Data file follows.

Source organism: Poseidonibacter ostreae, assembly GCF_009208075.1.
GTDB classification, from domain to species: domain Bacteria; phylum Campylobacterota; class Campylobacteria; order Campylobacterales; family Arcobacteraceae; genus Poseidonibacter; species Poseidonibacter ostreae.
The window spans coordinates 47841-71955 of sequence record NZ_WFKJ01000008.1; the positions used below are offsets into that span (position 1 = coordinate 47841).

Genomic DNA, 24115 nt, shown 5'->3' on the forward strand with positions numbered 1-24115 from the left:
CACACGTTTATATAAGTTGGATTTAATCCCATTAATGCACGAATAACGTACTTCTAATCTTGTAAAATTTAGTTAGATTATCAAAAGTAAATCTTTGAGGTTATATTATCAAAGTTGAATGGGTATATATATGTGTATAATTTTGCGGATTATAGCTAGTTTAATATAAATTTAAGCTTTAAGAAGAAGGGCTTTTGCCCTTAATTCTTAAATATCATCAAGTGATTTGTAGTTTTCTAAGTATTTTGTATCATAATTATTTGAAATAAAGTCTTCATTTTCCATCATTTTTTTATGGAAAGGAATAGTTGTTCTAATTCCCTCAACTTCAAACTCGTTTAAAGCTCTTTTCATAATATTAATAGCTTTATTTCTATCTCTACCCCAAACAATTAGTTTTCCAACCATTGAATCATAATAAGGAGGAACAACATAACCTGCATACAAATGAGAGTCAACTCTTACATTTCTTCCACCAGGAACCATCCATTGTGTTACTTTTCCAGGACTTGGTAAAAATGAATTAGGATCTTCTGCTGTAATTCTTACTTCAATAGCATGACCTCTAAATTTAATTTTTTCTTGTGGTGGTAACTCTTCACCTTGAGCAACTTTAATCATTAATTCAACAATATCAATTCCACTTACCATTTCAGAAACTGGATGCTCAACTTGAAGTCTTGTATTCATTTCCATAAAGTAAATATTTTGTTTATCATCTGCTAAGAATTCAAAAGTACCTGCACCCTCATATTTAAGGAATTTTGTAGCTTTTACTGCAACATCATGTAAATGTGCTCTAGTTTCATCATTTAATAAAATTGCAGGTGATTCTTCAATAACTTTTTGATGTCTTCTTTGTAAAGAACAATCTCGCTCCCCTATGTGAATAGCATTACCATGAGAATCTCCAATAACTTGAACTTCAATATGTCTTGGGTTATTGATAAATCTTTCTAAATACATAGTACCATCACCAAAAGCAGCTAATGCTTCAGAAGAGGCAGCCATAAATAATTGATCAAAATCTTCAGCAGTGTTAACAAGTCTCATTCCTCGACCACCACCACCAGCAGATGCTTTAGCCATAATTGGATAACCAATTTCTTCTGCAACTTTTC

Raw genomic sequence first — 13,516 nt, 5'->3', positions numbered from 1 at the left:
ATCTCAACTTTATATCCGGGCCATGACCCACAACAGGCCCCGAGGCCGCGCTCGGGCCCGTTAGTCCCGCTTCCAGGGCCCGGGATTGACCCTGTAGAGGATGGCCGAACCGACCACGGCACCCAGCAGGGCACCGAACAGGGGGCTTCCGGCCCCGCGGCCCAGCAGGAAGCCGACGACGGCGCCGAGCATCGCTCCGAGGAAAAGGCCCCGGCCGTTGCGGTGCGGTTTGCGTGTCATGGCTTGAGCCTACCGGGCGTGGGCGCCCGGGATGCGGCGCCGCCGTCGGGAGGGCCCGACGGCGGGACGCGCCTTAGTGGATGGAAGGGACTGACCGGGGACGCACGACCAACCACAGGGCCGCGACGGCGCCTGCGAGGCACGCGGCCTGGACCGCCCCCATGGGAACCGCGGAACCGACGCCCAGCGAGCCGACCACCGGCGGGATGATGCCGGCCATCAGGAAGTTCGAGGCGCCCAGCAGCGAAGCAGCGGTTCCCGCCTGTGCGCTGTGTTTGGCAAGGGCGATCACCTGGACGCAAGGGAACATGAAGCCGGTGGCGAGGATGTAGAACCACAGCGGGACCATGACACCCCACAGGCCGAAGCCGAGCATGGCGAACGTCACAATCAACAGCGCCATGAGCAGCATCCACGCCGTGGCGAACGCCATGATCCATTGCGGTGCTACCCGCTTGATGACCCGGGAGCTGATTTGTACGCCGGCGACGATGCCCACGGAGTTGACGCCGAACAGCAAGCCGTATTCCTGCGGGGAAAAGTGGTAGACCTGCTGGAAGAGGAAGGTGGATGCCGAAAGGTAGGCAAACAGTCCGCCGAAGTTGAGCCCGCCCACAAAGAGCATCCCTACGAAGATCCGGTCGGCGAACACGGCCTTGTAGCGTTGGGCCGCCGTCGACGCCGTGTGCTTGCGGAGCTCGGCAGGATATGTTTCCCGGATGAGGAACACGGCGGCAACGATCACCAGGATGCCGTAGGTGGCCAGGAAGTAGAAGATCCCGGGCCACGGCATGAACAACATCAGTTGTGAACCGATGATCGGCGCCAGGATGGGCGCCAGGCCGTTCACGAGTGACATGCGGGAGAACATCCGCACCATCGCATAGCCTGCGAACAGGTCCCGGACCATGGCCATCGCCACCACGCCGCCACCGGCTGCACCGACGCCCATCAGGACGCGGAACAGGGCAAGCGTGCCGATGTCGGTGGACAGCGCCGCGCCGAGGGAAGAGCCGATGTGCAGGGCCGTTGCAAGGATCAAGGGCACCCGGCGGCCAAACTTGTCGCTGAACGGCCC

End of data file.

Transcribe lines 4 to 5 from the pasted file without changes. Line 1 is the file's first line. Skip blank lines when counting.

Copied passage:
Genomic DNA, 24115 nt, shown 5'->3' on the forward strand with positions numbered 1-24115 from the left:
CACACGTTTATATAAGTTGGATTTAATCCCATTAATGCACGAATAACGTACTTCTAATCTTGTAAAATTTAGTTAGATTATCAAAAGTAAATCTTTGAGGTTATATTATCAAAGTTGAATGGGTATATATATGTGTATAATTTTGCGGATTATAGCTAGTTTAATATAAATTTAAGCTTTAAGAAGAAGGGCTTTTGCCCTTAATTCTTAAATATCATCAAGTGATTTGTAGTTTTCTAAGTATTTTGTATCATAATTATTTGAAATAAAGTCTTCATTTTCCATCATTTTTTTATGGAAAGGAATAGTTGTTCTAATTCCCTCAACTTCAAACTCGTTTAAAGCTCTTTTCATAATATTAATAGCTTTATTTCTATCTCTACCCCAAACAATTAGTTTTCCAACCATTGAATCATAATAAGGAGGAACAACATAACCTGCATACAAATGAGAGTCAACTCTTACATTTCTTCCACCAGGAACCATCCATTGTGTTACTTTTCCAGGACTTGGTAAAAATGAATTAGGATCTTCTGCTGTAATTCTTACTTCAATAGCATGACCTCTAAATTTAATTTTTTCTTGTGGTGGTAACTCTTCACCTTGAGCAACTTTAATCATTAATTCAACAATATCAATTCCACTTACCATTTCAGAAACTGGATGCTCAACTTGAAGTCTTGTATTCATTTCCATAAAGTAAATATTTTGTTTATCATCTGCTAAGAATTCAAAAGTACCTGCACCCTCATATTTAAGGAATTTTGTAGCTTTTACTGCAACATCATGTAAATGTGCTCTAGTTTCATCATTTAATAAAATTGCAGGTGATTCTTCAATAACTTTTTGATGTCTTCTTTGTAAAGAACAATCTCGCTCCCCTATGTGAATAGCATTACCATGAGAATCTCCAATAACTTGAACTTCAATATGTCTTGGGTTATTGATAAATCTTTCTAAATACATAGTACCATCACCAAAAGCAGCTAATGCTTCAGAAGAGGCAGCCATAAATAATTGATCAAAATCTTCAGCAGTGTTAACAAGTCTCATTCCTCGACCACCACCACCAGCAGATGCTTTAGCCATAATTGGATAACCAATTTCTTCTGCAACTTTTC